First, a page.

beta           2.098  0.131   1.873  ...    4676.0    3123.0    1.0
gamma          0.510  0.061   0.391  ...    4667.0    4226.0    1.0
R0             4.187  0.662   3.117  ...    4308.0    3403.0    1.0
recovery time  1.990  0.245   1.562  ...    4667.0    4226.0    1.0

[4 rows x 9 columns]

[CVODEA ERROR]  CVodeF
At t = 0.101077, mxstep steps taken before reaching tout.

[CVODEA ERROR]  CVodeF
At t = 0.101077, mxstep steps taken before reaching tout.
``````
``````type or paste code here
``````

PS: I also don’t quite understand the errors given by Sunode. Any info would be great, many thanks again.

1 Like

Digging around I found this previous post: Bayesian Inference of an ODE SEIR model - #2 by jlindbloom . And the repo they recommend (GitHub - Priesemann-Group/covid19_inference: Bayesian python toolbox for inference and forecast of the spread of the Coronavirus) has a very nice solution for SIR/SEIR models. I implemented it for this small example, and it provides results which are closer to the Stan model.

``````# -*- coding: utf-8 -*-
import numpy as np
import pymc as pm
import pytensor.tensor as pt
import pandas as pd
import arviz as az
from pytensor import scan

#Data from a 14 days influenza outbreak in a British boarding school with 763 male students

infected = df.in_bed*1.0 #cases
n_days = len(infected)
Ntot = 763 #total number of students
times = np.arange(n_days)
t_0 = 0
I_begin = infected[0]
S_begin = Ntot - infected[0]
new_I0 = pt.zeros_like(I_begin)

##This function is based on: https://github.com/Priesemann-Group/covid19_inference/blob/master/covid19_inference/model/compartmental_models/SIR.py
def sir_func(S_t, I_t, new_I0, beta, gamma, N):
new_I_t = beta * S_t * I_t / N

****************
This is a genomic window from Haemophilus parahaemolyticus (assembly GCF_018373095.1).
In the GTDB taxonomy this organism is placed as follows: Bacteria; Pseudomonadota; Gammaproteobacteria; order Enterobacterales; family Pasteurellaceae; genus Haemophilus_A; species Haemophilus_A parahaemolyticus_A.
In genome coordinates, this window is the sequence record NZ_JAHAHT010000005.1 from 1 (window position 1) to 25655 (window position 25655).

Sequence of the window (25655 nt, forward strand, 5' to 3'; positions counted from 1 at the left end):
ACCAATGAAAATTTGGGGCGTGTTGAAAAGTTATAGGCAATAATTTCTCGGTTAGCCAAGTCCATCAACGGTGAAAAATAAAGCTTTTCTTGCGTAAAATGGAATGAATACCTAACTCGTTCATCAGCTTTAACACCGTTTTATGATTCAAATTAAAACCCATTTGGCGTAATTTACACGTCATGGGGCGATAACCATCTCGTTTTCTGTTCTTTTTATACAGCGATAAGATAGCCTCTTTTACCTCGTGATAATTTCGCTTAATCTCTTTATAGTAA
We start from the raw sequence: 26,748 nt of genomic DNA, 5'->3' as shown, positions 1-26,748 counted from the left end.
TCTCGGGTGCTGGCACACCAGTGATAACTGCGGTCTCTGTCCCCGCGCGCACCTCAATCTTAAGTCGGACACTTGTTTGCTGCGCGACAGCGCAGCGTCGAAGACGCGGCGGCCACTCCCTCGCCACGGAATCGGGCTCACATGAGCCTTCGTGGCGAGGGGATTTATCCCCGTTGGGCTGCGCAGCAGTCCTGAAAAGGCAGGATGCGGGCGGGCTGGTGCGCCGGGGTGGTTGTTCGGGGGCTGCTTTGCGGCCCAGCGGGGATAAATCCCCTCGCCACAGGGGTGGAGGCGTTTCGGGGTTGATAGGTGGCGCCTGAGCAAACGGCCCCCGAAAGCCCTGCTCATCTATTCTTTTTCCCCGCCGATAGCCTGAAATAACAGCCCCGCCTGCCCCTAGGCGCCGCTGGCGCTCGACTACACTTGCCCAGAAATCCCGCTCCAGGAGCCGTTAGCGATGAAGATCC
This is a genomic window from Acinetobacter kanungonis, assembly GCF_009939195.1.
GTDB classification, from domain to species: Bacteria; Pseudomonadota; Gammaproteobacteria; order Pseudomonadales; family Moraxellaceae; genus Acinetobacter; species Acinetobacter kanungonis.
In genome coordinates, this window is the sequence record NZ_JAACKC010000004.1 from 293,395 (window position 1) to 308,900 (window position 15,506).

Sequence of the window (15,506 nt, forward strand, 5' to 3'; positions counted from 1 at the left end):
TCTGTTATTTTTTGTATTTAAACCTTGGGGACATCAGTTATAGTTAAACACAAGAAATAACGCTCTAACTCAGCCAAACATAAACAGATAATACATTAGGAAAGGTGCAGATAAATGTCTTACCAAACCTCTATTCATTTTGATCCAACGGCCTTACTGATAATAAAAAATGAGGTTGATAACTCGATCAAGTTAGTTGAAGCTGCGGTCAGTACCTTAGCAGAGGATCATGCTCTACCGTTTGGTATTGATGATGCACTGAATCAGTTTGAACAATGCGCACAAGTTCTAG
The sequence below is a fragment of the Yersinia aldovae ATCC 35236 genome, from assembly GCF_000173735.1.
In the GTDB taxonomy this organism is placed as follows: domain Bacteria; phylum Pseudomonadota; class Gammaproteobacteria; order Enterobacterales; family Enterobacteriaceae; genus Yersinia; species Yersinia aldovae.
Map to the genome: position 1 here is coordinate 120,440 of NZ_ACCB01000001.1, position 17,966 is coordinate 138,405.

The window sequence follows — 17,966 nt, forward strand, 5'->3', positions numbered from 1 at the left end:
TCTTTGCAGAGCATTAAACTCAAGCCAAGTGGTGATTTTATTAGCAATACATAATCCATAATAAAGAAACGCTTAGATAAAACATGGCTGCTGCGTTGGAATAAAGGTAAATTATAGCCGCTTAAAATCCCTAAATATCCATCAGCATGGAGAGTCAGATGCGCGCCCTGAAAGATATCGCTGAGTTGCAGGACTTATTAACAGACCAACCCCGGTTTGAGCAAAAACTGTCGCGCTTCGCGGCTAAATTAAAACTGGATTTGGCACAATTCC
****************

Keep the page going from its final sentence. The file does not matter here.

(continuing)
new_R_t = gamma * I_t
S_t = S_t - new_I_t
I_t = I_t + new_I_t - new_R_t
I_t = pt.clip(I_t, -1, N)  # for stability
S_t = pt.clip(S_t, 0, N)
return S_t, I_t, new_I_t

with pm.Model() as mod:
# Priors
beta = pm.Wald('beta', 1, 1)
gamma = pm.Wald('gamma', 1, 1)

# Variables
S = pt.zeros(n_days)
I = pt.zeros(n_days)
R = pt.zeros(n_days)

S = pt.subtensor.inc_subtensor(S[0], Ntot - infected[0])
I = pt.subtensor.inc_subtensor(I[0], infected[0])

outputs, _ = scan(
fn=sir_func,
outputs_info=[S_begin, I_begin, new_I0],
non_sequences=[beta, gamma, Ntot],
n_steps=n_days
)
S_t, I_t, new_I_t = outputs

# Likelihood
phi_inv = pm.Exponential("phi_inv", 1)

y = pm.NegativeBinomial("y", mu=I_t, alpha=phi_inv, observed=infected)

R0 = pm.Deterministic("R0", beta/gamma)
recovery_time = pm.Deterministic("recovery time", 1/gamma)

with mod:
idata = pm.sample(1000)
summ = az.summary(idata, hdi_prob=0.9)

Auto-assigning NUTS sampler...
Multiprocess sampling (4 chains in 4 jobs)
NUTS: [beta, gamma, phi_inv]
|████████████| 100.00% [8000/8000 00:16<00:00 Sampling 4 chains, 0 divergences]Sampling 4 chains for 1_000 tune and 1_000 draw iterations (4_000 + 4_000 draws total) took 36 seconds.

mean     sd  hdi_5%  hdi_95%  ess_bulk  r_hat
beta           1.739  0.091   1.588    1.871    2077.0    1.0
gamma          0.483  0.052   0.398    0.565    2021.0    1.0
phi_inv        4.278  1.661   1.693    6.799    2417.0    1.0
R0             3.655  0.528   2.804    4.471    1769.0    1.0
recovery time  2.095  0.224   1.706    2.431    2021.0    1.0
``````

I used Wald (inverse Gaussian) distributions instead of truncated Gaussians, which I find a bit smoother for sampling. The model samples much faster as well.